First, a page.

The Third Circuit reversed the damages award because of the admission of the plaintiff’s testimony on damages -- that is plaintiff’s testimony on back pay, the estimated accrued salary was not paid to plaintiff had the discrimination not happened, and front pay, basically future lost wages had the discrimination not occurred. The circuit explained that the plaintiff’s testimony on what she would have been paid had the discrimination not occurred was not proper lay testimony. It entailed sophisticated calculations and projections and yet this testimony had not been assessed for the reliability as required under Daubert and FRE 702 for admission of expert opinion. Lay testimony must “result[ ] from a process of reasoning familiar in everyday life,” and this necessarily does not include the sophisticated projections “which can be mastered only by specialists in the field.” Donlin, 581 F.3d at 81 (citing ACN FRE 701) (2000 Amendments).

The circuit explained that applying these principles “does not mean that an expert is always necessary whenever the testimony is of a specialized or technical nature.” As an example, it noted that “[w]hen a lay witness has particularized knowledge by virtue of her experience, she may testify -- even if the subject matter is specialized or technical-because the testimony is based upon the layperson’s personal knowledge rather than on specialized knowledge within the scope of Rule 702.” Donlin, 581 F.3d at 81.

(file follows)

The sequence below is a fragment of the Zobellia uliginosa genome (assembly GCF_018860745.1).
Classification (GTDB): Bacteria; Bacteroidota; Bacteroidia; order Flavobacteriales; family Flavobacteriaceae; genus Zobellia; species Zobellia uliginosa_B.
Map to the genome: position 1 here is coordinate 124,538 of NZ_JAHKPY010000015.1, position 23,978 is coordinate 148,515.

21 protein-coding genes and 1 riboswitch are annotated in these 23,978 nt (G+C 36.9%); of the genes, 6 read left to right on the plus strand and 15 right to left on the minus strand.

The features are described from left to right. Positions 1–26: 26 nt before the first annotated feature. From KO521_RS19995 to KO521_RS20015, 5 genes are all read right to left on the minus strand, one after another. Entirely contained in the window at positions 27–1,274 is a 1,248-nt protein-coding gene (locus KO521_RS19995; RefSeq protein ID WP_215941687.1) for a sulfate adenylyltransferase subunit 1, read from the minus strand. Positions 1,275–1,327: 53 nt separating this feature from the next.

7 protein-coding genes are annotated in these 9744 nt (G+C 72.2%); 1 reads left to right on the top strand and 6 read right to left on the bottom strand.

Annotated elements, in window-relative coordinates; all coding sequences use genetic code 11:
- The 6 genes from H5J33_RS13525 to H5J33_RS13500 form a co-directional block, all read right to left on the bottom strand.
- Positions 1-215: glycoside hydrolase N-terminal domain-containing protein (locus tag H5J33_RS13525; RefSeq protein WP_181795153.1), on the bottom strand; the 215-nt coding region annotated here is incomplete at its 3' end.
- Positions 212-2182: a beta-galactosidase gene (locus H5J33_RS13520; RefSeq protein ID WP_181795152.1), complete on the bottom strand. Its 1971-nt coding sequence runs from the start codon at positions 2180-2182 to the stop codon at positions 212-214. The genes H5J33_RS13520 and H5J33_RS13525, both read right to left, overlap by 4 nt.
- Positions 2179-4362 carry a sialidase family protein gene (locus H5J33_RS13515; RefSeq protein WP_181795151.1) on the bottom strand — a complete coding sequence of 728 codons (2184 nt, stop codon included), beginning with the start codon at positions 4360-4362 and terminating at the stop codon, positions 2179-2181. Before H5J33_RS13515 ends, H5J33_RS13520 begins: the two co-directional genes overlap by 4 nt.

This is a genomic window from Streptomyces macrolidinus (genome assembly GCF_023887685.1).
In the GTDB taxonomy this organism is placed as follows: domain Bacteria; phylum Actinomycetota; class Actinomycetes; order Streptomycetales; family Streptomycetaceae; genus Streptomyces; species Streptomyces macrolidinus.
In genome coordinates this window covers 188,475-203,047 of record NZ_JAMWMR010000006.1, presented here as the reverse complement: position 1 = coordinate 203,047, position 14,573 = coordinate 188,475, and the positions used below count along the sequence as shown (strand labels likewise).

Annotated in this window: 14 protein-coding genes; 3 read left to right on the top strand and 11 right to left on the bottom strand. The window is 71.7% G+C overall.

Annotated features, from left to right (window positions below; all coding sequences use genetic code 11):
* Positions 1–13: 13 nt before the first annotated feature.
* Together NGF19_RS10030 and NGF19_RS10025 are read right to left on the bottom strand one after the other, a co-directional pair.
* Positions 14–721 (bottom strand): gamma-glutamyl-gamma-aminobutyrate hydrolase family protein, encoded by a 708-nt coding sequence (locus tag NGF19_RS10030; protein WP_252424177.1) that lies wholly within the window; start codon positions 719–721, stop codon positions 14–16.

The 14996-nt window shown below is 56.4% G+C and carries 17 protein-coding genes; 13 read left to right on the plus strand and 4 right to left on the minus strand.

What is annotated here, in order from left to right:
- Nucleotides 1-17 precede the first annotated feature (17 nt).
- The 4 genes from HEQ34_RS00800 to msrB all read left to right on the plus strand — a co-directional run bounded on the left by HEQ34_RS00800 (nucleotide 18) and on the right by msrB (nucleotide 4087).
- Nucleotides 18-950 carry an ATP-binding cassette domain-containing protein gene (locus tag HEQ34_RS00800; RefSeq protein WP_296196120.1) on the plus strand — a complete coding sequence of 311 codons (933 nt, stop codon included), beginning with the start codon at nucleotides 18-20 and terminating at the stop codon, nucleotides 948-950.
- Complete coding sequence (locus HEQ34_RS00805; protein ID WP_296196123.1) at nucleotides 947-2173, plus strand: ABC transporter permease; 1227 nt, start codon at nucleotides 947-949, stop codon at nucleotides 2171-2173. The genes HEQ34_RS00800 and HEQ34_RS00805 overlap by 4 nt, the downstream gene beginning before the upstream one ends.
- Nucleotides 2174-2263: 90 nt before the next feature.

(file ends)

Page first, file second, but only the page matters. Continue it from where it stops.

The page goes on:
However, there was some confusion on this issue. For instance, the circuit admitted that it “consistently” allowed “lay testimony requiring future projections of a business or operation come from someone who has intimate and thorough knowledge of the business gathered from either a lengthy tenure or a position of authority.” Donlin, 581 F.3d at 81 (citing Lightning Lube, Inc. v. Witco Corp., 4 F.3d 1153, 1175 (3d Cir. 1993) (company’s founder and owner could testify on his lost future profits and harm to the value of his business because although the testimony concerned a “specialized” field and involved predictions about future business performance, the witness had adequate personal knowledge in light of his in-depth experience with the business’s contracts, operating costs, and competition)).